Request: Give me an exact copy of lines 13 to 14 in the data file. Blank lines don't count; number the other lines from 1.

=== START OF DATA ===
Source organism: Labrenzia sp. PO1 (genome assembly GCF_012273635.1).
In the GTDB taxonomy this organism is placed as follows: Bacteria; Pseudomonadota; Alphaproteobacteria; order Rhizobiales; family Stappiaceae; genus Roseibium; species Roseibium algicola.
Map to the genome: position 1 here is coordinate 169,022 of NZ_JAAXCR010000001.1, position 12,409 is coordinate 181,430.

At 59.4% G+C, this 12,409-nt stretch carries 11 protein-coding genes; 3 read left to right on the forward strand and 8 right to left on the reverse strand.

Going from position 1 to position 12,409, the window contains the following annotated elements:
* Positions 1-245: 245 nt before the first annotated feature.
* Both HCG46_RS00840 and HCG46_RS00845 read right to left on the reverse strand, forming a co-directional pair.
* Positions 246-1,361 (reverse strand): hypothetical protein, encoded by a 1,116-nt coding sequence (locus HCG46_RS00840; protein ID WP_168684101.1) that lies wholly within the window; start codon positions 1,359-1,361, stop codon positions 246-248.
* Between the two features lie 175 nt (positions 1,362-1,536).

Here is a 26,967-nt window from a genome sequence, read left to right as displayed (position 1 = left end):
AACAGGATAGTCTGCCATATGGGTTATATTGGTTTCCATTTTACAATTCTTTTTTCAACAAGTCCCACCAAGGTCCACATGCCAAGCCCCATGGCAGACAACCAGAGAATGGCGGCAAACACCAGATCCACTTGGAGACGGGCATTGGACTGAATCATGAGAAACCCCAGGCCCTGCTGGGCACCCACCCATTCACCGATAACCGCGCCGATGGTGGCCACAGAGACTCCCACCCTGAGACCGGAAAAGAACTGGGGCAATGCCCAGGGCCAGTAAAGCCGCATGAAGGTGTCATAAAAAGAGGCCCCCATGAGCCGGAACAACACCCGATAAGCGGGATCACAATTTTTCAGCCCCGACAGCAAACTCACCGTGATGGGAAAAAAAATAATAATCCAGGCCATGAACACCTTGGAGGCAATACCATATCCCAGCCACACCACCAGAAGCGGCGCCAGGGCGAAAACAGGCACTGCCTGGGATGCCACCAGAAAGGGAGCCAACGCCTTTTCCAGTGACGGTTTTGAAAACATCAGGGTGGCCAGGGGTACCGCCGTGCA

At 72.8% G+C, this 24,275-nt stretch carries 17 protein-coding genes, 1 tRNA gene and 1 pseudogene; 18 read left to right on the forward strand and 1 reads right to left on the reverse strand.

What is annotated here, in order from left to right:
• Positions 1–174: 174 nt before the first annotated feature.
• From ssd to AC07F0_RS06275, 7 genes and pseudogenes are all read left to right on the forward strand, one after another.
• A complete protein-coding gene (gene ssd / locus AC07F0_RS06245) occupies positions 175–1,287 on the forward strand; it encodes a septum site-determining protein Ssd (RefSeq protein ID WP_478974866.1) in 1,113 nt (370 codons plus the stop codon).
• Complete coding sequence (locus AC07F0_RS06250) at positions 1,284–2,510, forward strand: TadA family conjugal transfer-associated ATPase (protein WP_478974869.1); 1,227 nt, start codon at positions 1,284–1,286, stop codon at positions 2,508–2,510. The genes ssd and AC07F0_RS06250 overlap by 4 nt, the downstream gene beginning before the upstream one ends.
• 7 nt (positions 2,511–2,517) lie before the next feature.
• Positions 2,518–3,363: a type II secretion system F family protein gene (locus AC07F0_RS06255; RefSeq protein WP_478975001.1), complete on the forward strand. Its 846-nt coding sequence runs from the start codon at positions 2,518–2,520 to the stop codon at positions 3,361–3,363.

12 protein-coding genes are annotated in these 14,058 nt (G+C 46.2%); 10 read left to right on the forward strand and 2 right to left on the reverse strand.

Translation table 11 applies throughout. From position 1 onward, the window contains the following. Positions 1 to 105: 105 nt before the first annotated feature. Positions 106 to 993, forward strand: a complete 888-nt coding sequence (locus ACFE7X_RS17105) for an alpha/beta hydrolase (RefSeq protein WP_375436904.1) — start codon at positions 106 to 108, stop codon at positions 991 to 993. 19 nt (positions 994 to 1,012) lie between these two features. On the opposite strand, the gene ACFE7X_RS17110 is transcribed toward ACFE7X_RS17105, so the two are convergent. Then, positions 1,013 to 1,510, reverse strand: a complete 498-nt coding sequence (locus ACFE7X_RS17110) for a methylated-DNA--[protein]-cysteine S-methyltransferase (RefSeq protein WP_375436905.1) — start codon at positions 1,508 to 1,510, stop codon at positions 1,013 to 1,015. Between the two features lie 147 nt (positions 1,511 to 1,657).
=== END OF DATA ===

What is annotated here, in order from left to right:
• Positions 1–174: 174 nt before the first annotated feature.